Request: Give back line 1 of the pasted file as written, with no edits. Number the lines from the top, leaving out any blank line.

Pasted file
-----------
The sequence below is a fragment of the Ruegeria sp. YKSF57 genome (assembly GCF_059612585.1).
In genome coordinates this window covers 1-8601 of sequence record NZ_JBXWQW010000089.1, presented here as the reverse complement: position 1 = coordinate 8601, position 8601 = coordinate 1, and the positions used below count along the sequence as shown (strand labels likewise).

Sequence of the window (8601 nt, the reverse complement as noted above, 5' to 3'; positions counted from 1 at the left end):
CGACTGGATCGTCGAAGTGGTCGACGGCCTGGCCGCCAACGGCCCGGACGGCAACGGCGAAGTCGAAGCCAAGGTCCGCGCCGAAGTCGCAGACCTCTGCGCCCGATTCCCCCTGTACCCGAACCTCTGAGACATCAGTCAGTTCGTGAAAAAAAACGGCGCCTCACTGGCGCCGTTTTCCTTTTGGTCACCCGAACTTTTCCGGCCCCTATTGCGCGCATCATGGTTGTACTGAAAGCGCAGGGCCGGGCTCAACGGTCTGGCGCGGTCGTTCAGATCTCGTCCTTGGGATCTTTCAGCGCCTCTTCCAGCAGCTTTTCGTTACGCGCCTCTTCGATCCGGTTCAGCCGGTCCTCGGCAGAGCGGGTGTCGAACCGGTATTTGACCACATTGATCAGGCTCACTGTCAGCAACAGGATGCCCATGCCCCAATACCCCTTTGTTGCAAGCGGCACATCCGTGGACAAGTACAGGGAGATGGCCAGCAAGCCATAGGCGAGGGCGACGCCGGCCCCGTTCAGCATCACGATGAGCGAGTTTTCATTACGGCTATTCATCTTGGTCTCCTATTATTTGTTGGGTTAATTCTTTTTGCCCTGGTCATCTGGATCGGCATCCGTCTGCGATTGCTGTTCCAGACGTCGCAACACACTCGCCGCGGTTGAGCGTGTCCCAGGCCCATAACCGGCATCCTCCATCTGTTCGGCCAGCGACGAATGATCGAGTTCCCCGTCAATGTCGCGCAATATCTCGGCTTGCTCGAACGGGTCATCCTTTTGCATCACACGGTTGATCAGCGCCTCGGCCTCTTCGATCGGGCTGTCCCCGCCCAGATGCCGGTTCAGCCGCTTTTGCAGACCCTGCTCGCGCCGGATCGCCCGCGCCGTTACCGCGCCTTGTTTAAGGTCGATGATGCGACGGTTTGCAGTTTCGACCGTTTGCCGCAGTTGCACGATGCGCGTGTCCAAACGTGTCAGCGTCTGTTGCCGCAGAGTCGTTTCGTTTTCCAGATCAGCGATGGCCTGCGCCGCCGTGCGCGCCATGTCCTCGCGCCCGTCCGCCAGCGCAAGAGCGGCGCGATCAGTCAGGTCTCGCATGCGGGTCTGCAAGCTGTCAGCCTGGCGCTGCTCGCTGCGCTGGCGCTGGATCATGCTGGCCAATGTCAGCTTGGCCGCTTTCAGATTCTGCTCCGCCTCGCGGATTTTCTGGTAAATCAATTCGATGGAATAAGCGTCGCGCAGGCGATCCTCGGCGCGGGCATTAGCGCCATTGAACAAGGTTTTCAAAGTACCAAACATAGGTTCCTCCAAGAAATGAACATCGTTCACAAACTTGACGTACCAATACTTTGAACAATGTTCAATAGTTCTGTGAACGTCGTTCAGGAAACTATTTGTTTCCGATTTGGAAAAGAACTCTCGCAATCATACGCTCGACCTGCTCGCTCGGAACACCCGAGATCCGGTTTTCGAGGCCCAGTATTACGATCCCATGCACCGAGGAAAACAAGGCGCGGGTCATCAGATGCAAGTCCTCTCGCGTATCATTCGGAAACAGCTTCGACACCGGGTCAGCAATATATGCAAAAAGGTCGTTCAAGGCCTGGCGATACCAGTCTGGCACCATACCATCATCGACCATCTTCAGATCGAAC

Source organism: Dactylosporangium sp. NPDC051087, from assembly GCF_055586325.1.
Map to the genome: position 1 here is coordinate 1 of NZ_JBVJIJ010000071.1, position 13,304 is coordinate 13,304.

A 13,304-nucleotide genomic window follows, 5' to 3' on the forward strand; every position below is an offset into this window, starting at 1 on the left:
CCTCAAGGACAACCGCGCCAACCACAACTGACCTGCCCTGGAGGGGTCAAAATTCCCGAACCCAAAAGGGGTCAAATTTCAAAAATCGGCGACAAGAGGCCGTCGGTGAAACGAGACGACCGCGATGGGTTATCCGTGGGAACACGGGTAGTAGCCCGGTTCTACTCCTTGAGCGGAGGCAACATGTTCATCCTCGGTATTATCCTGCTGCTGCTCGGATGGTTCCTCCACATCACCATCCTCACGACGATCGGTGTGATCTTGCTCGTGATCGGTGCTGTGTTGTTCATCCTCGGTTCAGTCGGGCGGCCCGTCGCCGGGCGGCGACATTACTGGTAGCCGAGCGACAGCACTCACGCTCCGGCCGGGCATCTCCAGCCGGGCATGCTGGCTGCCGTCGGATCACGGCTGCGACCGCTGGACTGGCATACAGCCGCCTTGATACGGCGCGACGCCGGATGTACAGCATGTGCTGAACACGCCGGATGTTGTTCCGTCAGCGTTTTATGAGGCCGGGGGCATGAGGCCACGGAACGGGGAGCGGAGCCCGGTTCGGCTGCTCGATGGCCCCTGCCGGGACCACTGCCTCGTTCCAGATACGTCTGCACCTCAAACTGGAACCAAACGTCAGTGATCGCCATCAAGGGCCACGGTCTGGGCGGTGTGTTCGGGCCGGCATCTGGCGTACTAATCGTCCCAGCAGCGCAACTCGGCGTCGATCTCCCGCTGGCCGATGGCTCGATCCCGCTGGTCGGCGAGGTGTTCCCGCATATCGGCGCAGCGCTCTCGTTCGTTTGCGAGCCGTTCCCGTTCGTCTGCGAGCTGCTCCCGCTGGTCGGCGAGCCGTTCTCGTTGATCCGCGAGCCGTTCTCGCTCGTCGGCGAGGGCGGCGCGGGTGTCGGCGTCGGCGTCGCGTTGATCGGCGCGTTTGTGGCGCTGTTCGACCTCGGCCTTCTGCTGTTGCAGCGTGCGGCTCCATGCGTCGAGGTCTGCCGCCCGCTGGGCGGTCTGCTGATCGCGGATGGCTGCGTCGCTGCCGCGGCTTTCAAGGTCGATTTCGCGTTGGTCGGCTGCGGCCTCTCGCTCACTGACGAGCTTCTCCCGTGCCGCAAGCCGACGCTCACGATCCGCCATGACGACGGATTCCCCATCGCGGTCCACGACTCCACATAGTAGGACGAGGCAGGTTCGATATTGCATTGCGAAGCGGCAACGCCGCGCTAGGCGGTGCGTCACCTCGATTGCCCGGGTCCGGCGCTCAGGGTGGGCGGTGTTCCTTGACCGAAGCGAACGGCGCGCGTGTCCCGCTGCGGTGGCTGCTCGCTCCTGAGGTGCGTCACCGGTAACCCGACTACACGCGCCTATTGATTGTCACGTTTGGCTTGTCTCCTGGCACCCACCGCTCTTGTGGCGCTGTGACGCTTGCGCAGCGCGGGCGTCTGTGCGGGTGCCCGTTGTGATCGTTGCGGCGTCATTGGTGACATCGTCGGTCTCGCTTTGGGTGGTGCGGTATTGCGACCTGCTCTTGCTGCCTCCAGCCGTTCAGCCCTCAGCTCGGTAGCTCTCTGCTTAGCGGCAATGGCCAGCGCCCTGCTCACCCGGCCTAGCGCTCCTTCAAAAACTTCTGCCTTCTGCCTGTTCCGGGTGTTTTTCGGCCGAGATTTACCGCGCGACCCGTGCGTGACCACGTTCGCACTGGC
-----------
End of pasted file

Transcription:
The sequence below is a fragment of the Ruegeria sp. YKSF57 genome (assembly GCF_059612585.1).